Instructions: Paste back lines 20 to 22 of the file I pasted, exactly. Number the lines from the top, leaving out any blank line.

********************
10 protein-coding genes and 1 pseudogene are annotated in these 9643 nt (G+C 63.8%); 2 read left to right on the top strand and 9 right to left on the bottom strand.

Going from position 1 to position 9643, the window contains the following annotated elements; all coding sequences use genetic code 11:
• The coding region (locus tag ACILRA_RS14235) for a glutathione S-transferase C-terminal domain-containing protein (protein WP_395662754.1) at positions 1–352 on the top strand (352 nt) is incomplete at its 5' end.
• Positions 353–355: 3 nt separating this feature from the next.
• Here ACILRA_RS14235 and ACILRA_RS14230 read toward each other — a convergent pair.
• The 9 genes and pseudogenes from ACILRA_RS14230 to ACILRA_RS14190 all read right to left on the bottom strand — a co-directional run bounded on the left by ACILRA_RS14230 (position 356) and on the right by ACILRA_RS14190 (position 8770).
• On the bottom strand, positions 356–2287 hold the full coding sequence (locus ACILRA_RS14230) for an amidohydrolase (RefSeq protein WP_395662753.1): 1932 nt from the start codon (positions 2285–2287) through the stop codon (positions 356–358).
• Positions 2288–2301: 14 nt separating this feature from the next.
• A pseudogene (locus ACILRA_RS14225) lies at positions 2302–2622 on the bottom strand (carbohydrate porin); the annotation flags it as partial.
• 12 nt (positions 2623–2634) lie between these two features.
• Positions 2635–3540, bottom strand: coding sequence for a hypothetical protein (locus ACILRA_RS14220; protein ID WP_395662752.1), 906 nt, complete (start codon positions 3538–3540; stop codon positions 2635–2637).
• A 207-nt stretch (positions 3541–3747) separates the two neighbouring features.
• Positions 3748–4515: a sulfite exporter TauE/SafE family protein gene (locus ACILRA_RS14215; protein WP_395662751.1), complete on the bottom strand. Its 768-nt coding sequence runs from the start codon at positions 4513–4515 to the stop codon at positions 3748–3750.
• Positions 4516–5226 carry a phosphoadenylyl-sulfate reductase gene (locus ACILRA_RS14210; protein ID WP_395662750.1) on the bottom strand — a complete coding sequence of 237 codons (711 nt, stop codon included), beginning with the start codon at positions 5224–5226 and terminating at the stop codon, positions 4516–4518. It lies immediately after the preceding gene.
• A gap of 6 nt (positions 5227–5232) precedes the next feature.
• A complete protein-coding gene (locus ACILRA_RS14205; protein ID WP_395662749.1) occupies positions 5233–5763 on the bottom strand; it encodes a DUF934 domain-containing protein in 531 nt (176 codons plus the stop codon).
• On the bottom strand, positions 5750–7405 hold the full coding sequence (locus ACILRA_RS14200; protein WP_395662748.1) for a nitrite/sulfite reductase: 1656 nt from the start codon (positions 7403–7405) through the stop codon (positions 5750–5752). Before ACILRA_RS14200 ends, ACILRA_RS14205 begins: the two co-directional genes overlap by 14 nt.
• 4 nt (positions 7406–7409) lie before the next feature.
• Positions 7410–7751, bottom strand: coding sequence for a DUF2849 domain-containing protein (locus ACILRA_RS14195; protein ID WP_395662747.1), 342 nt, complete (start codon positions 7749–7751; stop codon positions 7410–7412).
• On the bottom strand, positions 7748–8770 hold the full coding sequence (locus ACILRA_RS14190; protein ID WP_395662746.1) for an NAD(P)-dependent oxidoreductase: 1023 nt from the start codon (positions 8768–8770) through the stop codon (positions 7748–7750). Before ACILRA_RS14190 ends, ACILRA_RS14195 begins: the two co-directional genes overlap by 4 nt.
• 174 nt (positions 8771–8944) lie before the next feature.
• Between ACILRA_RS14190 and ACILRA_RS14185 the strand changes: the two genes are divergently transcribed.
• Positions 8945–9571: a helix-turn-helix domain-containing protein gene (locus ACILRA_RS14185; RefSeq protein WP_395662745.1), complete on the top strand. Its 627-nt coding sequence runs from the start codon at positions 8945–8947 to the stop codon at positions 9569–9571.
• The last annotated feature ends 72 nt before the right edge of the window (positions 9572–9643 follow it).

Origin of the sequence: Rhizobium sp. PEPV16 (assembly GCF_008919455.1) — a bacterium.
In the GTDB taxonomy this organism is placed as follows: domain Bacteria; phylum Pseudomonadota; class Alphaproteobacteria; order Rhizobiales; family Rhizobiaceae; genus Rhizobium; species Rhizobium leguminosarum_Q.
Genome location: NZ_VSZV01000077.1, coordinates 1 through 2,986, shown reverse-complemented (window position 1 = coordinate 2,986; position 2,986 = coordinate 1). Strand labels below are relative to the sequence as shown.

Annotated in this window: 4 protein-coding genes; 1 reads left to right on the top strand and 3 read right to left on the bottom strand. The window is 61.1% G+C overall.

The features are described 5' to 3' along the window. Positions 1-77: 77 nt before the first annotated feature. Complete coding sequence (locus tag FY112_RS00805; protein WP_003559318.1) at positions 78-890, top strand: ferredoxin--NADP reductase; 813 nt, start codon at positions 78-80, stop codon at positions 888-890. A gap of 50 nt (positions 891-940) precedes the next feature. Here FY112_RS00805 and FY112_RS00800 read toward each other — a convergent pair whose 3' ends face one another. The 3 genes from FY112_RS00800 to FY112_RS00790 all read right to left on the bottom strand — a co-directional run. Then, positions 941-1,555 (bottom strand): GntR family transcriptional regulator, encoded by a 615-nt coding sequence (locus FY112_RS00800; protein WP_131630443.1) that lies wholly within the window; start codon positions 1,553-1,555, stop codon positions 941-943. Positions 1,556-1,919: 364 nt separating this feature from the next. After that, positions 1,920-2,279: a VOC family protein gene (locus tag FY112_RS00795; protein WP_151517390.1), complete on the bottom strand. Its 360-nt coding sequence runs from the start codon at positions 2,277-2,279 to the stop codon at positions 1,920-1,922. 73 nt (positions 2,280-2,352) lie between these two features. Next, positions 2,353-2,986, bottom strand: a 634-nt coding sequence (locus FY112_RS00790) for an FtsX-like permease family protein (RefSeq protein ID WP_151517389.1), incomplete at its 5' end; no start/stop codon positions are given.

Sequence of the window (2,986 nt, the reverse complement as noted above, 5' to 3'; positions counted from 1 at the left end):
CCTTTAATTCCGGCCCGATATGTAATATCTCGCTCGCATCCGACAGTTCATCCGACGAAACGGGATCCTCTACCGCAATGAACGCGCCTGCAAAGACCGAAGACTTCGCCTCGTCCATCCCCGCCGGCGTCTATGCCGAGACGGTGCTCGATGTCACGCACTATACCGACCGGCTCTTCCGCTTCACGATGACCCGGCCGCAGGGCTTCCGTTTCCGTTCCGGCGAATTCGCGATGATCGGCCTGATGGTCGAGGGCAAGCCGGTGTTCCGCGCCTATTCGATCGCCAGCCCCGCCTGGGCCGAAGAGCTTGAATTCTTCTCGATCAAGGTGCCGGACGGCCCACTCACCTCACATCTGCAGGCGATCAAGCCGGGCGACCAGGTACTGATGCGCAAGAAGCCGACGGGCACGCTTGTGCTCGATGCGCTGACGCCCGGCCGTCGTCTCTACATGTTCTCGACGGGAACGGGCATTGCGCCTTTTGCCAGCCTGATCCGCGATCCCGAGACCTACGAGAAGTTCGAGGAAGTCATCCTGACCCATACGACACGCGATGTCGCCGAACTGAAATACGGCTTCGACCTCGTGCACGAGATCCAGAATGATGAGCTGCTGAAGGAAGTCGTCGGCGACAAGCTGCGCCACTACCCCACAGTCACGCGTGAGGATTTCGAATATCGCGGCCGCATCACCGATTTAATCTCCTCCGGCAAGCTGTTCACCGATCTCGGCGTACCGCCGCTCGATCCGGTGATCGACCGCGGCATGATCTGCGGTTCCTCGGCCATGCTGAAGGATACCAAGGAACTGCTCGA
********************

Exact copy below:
• On the bottom strand, positions 7748–8770 hold the full coding sequence (locus ACILRA_RS14190; protein ID WP_395662746.1) for an NAD(P)-dependent oxidoreductase: 1023 nt from the start codon (positions 8768–8770) through the stop codon (positions 7748–7750). Before ACILRA_RS14190 ends, ACILRA_RS14195 begins: the two co-directional genes overlap by 4 nt.
• 174 nt (positions 8771–8944) lie before the next feature.
• Between ACILRA_RS14190 and ACILRA_RS14185 the strand changes: the two genes are divergently transcribed.